The lights are on
What new ideas the game brings to the table and how well old ideas are presented.
How good a game looks, taking into account any flaws such as bad collision or pop-up.
Does the game’s music and sound effects get you involved or do they make you resolve to always play with the volume down?
Basically, the controller to human interface. The less you think about the hunk of plastic in your hands, the better the playability.
Flat out, just how fun the game is to play. The most important factor in rating a game.
The Gravity Rush series’ defining idea has a lot of potential. As Kat, a gravity shifter with a mysterious past, you can lift off the ground and fly (fall, technically) across massive floating cities. Though you take on several main and side missions (as in other open-world games), my favorite part of Gravity Rush 2 is falling around and collecting gems that let me upgrade my powers, since it lets me explore the lovingly detailed spaces at my leisure. It's a bittersweet joy, because while Gravity Rush 2 gives you lots of different ways to fall and fight your way through various activities, the mission design hinders the potential of its core concept as often as it embraces it.
The original Gravity Rush had a spectacular freedom of movement, and the sequel builds on that foundation by rounding out a few rough edges and offering larger, more diverse spaces. Estranged from her makeshift home, Kat contends with an entirely new set of people and floating cities, and both make the world of Gravity Rush feel lively (though you need to have played the first game to understand the later parts of the story). The short dialogue sequences do a great job of characterizing Lisa (who takes Kat in) and her band of miners. Similarly, the Jirga Para Lhao marketplace’s people, stores, and flying cars make it feel lived in. Visually, these environments are a joy to zip around, and a few missions take you to more abstract, surreal, and colorful locales that seem pulled from the covers of math textbooks.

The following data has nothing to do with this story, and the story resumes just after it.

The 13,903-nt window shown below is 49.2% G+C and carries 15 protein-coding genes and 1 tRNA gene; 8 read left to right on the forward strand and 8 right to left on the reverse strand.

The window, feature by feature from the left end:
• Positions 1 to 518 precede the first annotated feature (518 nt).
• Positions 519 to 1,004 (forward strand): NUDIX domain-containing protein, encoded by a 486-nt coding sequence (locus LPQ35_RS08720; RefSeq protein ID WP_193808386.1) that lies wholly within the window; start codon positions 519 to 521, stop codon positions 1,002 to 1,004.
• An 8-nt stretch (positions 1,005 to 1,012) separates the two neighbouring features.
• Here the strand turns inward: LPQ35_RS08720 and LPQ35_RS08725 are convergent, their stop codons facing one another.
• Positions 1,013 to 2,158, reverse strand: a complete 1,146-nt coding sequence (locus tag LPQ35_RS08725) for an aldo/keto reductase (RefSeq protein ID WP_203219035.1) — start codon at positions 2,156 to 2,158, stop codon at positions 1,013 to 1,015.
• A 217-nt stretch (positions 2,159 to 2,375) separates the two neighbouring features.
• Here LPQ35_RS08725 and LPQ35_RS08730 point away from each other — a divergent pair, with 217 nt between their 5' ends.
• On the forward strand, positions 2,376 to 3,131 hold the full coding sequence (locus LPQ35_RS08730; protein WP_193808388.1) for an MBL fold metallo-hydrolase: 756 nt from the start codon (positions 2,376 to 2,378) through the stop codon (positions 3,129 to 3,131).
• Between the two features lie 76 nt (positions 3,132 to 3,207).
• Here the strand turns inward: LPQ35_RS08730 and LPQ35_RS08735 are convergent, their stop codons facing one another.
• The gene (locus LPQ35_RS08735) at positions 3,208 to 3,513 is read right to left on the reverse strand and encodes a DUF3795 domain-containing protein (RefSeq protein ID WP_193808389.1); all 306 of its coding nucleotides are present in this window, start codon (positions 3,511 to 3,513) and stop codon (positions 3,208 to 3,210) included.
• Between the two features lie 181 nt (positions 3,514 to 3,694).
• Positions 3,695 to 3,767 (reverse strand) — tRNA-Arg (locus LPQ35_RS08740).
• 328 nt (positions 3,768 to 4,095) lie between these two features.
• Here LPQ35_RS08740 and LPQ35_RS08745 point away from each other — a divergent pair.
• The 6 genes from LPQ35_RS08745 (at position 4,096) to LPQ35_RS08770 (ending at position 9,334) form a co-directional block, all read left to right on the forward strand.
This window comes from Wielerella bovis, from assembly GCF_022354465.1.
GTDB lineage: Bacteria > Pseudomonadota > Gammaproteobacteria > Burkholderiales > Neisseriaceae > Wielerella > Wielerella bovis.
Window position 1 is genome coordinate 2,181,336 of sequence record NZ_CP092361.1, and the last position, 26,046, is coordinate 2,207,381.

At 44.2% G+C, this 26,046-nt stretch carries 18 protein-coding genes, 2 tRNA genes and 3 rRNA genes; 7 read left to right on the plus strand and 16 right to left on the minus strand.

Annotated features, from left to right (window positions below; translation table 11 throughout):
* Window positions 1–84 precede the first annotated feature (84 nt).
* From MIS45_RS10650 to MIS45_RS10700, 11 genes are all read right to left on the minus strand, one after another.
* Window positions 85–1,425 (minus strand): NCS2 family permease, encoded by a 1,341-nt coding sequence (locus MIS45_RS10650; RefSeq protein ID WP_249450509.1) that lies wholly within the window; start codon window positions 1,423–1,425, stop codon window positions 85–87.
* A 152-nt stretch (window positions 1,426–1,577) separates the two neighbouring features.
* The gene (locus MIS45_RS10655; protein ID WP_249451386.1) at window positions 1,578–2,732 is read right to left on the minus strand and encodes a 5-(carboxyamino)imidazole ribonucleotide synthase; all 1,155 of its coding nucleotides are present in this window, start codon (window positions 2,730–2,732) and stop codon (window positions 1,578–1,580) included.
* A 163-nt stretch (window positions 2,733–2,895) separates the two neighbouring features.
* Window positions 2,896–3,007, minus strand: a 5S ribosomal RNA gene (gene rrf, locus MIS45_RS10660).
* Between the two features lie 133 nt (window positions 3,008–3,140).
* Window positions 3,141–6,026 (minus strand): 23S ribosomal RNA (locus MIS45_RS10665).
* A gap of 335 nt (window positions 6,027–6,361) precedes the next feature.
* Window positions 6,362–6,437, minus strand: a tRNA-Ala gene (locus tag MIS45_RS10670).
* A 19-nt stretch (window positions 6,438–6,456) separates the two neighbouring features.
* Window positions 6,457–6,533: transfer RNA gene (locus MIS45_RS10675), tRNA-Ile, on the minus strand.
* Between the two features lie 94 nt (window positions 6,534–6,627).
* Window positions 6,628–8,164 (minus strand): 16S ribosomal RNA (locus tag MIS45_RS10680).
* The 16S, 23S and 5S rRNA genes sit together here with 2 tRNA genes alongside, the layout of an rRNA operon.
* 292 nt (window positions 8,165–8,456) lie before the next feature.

The freedom of traversal also adapts well to combat, where Kat can use airborne kicks, slide around at high speed, and use a stasis field to lob objects (and people) at her targets. Using the stasis ability as a weapon is more viable than it was in the first game, thanks to a much-needed and generous auto-aiming cursor. Not having to worry about taking precise aim makes combat less of a hassle, but I still wish I could properly lock the camera onto enemies, since the cursor still requires you to center the camera on them, and fast enemies consistently move out of view.
Gravity Rush 2 adds the ability to swap “styles” about halfway through the main story. The Lunar style makes you lighter and allows you to better fight nimble enemies, while the Jupiter style gives your kicks an oomph that breaks through armor and makes clearing out crowds easier. An encounter may start off with a swarm of flying enemies best taken out in Lunar style, then switch to a group of smaller, grounded foes that make a single charged-up, Jupiter-style kick ideal. These powers make combat more varied but feel underutilized, since they’re introduced about halfway into the game.